Thursday, October 28, 2010

Snow White illustrated by Charles Santore

Snow White, a tale from
the Brothers Grimm
Illustrated by Charles Santore
Copyright 2010
Sterling Children's Books -
Ages 4-8
48 pages

A beautiful queen pricks her finger while sewing in a window trimmed as black as ebony and thinks to herself how lovely it would be to have a daughter as striking as the colors of her blood lying against the snow, framed by the ebony window. Later, she gives birth to a beautiful daughter with ruby-red lips, fair skin and ebony hair, named Snow White . . . and the lovely queen dies.

Snow White's stepmother is vain and has a magic mirror that gives her vanity daily doses of reinforcement when it declares her the fairest of all, till Snow White turns 7 and the mirror says, "Too bad, sucker, you're not the fairest anymore." So, naturally, the evil stepmother-queen decides to have a huntsman kill Snow White and bring back her heart as proof that she's dead. The huntsman lets the young princess flee and brings back the heart of a deer, instead, while Snow White dashes off to the forest and ends up the happy little slave girl to 7 charming dwarves who work in a mine.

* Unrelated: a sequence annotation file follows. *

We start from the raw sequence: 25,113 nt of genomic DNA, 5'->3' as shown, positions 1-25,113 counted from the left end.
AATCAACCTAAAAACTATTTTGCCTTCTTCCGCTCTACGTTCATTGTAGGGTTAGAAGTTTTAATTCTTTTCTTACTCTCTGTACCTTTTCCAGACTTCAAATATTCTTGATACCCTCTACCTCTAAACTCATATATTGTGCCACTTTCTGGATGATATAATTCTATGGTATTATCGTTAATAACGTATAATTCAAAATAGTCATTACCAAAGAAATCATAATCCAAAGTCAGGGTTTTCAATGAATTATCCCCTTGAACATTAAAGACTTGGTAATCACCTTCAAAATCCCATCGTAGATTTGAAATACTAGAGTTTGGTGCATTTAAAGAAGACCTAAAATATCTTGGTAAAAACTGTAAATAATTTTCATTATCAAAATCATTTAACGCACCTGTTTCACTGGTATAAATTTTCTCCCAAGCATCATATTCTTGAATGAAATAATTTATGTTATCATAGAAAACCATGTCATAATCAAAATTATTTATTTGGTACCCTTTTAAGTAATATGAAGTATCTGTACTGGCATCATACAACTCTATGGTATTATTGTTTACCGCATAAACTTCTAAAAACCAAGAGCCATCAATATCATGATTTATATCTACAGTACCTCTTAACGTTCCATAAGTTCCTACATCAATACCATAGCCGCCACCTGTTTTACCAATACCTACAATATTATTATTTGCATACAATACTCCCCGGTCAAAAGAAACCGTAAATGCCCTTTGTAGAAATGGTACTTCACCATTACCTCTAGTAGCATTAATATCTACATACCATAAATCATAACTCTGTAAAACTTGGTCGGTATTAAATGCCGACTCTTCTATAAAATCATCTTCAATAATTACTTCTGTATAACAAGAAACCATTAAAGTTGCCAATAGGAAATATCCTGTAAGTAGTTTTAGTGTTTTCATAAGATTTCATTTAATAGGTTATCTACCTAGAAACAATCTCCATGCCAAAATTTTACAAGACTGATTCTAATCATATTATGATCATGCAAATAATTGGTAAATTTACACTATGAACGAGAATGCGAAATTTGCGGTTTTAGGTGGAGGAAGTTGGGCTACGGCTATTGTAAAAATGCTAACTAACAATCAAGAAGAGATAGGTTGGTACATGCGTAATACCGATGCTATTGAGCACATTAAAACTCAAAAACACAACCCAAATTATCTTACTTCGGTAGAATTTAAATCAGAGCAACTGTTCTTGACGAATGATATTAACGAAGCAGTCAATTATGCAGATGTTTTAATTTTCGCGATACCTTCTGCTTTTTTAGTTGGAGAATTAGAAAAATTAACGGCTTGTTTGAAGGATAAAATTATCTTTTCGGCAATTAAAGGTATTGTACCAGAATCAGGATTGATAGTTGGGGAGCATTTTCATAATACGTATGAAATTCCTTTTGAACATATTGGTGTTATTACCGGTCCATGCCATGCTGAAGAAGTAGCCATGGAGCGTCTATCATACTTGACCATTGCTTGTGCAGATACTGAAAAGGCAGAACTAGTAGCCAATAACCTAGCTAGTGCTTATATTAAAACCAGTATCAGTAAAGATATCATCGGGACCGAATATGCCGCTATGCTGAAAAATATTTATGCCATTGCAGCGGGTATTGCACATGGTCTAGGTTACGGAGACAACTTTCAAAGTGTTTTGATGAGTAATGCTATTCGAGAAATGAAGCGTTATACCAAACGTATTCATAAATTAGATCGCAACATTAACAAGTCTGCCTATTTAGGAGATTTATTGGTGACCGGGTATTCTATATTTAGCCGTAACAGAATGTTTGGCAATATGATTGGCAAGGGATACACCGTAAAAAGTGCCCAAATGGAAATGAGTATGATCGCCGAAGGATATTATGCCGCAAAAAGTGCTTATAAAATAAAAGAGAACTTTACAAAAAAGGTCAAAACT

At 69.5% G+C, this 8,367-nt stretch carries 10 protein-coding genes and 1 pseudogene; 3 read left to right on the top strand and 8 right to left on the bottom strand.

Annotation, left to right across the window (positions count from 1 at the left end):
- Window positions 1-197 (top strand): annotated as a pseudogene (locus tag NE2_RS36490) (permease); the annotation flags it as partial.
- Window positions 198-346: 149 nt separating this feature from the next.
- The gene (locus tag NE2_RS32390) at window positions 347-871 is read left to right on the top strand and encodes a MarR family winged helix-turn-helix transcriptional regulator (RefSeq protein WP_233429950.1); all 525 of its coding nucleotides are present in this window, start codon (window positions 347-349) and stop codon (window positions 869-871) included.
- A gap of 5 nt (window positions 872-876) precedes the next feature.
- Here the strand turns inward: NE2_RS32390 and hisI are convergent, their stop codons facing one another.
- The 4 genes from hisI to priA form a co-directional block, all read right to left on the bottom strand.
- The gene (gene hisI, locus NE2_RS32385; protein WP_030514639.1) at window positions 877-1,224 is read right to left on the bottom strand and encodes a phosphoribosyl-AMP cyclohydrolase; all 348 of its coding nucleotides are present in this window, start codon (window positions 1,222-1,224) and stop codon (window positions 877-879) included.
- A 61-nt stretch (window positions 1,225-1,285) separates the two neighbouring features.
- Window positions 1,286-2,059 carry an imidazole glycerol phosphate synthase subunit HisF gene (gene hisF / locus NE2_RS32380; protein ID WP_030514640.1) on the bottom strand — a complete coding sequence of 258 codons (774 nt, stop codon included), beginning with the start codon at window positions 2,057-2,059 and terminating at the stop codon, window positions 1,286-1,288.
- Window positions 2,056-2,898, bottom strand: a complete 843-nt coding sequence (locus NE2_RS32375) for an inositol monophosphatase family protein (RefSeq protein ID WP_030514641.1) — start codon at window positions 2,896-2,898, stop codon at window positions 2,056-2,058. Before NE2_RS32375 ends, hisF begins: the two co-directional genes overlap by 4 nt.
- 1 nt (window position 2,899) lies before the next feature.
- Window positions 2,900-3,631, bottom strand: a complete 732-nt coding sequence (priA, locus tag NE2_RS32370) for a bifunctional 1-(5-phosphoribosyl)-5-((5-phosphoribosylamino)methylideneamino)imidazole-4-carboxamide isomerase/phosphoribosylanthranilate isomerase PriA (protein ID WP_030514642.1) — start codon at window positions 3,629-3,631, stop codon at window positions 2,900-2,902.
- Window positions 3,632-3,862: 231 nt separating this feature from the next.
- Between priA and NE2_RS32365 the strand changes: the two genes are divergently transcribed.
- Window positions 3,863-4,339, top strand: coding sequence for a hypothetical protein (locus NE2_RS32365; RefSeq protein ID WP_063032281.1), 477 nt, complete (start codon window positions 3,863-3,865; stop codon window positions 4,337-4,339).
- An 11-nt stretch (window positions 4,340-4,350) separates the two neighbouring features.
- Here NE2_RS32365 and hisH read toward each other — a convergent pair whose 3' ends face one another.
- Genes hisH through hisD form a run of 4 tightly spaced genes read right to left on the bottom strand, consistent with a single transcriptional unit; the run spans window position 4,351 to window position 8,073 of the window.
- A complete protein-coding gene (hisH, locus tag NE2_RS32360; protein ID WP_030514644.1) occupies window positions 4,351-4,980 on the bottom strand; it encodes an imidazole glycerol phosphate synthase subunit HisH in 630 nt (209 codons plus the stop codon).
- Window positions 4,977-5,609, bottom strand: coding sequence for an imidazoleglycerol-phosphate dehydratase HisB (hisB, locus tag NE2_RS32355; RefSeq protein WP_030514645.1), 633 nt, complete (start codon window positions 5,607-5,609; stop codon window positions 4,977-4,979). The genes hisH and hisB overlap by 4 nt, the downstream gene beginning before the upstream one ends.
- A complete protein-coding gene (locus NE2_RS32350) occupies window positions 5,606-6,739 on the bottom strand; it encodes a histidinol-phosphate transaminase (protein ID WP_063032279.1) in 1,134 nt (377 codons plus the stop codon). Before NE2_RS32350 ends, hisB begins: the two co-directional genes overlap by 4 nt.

Anyone who has been Disneyfied nearly to death -- I couldn't help it; I grew up in the years of The Wonderful World of Disney on Sunday nights -- has seen or read a much-prettified version of this story and, frankly, one that makes more sense.

I just reread this version of Snow White and I'm feeling a little tongue-tied (or finger-tied) but I'll do my best to describe it. Illustrated by the amazing Charles Santore, the best thing about the book is the knock-out illustrations. The tale itself is either the original Grimm's fairytale or an adaptation to fit the size of the book and when I first read it I was baffled. Each time the wicked stepmother-slash-queen attempts to kill off Snow White, the young girl stupidly lets her into the cottage, gets killed, and then is revived by the dwarves until the poisoned apple incident does her in for good and they put her in a glass coffin because . . . well, it's a fairy tale and in fairy tales even dead people can still look pretty and keep on growing.